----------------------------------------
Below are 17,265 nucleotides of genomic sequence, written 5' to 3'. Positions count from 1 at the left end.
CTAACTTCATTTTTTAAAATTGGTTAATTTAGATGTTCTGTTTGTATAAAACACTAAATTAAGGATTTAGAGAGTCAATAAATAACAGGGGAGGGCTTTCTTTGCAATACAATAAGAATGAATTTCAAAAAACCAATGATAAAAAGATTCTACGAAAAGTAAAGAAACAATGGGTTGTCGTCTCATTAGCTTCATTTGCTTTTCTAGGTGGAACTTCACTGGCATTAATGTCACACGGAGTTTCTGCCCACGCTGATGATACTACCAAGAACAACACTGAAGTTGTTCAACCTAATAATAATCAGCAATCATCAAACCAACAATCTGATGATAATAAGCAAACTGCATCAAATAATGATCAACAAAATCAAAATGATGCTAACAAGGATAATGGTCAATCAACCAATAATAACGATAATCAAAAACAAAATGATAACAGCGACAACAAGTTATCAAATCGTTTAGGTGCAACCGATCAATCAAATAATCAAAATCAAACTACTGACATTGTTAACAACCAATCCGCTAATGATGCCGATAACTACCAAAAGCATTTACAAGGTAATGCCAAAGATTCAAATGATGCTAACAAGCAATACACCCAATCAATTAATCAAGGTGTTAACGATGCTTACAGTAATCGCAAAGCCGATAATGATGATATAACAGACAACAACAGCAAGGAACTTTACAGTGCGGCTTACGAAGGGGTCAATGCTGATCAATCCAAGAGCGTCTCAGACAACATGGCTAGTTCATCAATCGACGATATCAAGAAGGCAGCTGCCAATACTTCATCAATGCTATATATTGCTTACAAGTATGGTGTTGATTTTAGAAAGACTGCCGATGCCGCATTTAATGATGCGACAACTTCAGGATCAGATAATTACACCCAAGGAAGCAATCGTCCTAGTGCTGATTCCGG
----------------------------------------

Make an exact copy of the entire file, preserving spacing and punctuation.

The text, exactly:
Below are 17,265 nucleotides of genomic sequence, written 5' to 3'. Positions count from 1 at the left end.
CTAACTTCATTTTTTAAAATTGGTTAATTTAGATGTTCTGTTTGTATAAAACACTAAATTAAGGATTTAGAGAGTCAATAAATAACAGGGGAGGGCTTTCTTTGCAATACAATAAGAATGAATTTCAAAAAACCAATGATAAAAAGATTCTACGAAAAGTAAAGAAACAATGGGTTGTCGTCTCATTAGCTTCATTTGCTTTTCTAGGTGGAACTTCACTGGCATTAATGTCACACGGAGTTTCTGCCCACGCTGATGATACTACCAAGAACAACACTGAAGTTGTTCAACCTAATAATAATCAGCAATCATCAAACCAACAATCTGATGATAATAAGCAAACTGCATCAAATAATGATCAACAAAATCAAAATGATGCTAACAAGGATAATGGTCAATCAACCAATAATAACGATAATCAAAAACAAAATGATAACAGCGACAACAAGTTATCAAATCGTTTAGGTGCAACCGATCAATCAAATAATCAAAATCAAACTACTGACATTGTTAACAACCAATCCGCTAATGATGCCGATAACTACCAAAAGCATTTACAAGGTAATGCCAAAGATTCAAATGATGCTAACAAGCAATACACCCAATCAATTAATCAAGGTGTTAACGATGCTTACAGTAATCGCAAAGCCGATAATGATGATATAACAGACAACAACAGCAAGGAACTTTACAGTGCGGCTTACGAAGGGGTCAATGCTGATCAATCCAAGAGCGTCTCAGACAACATGGCTAGTTCATCAATCGACGATATCAAGAAGGCAGCTGCCAATACTTCATCAATGCTATATATTGCTTACAAGTATGGTGTTGATTTTAGAAAGACTGCCGATGCCGCATTTAATGATGCGACAACTTCAGGATCAGATAATTACACCCAAGGAAGCAATCGTCCTAGTGCTGATTCCGG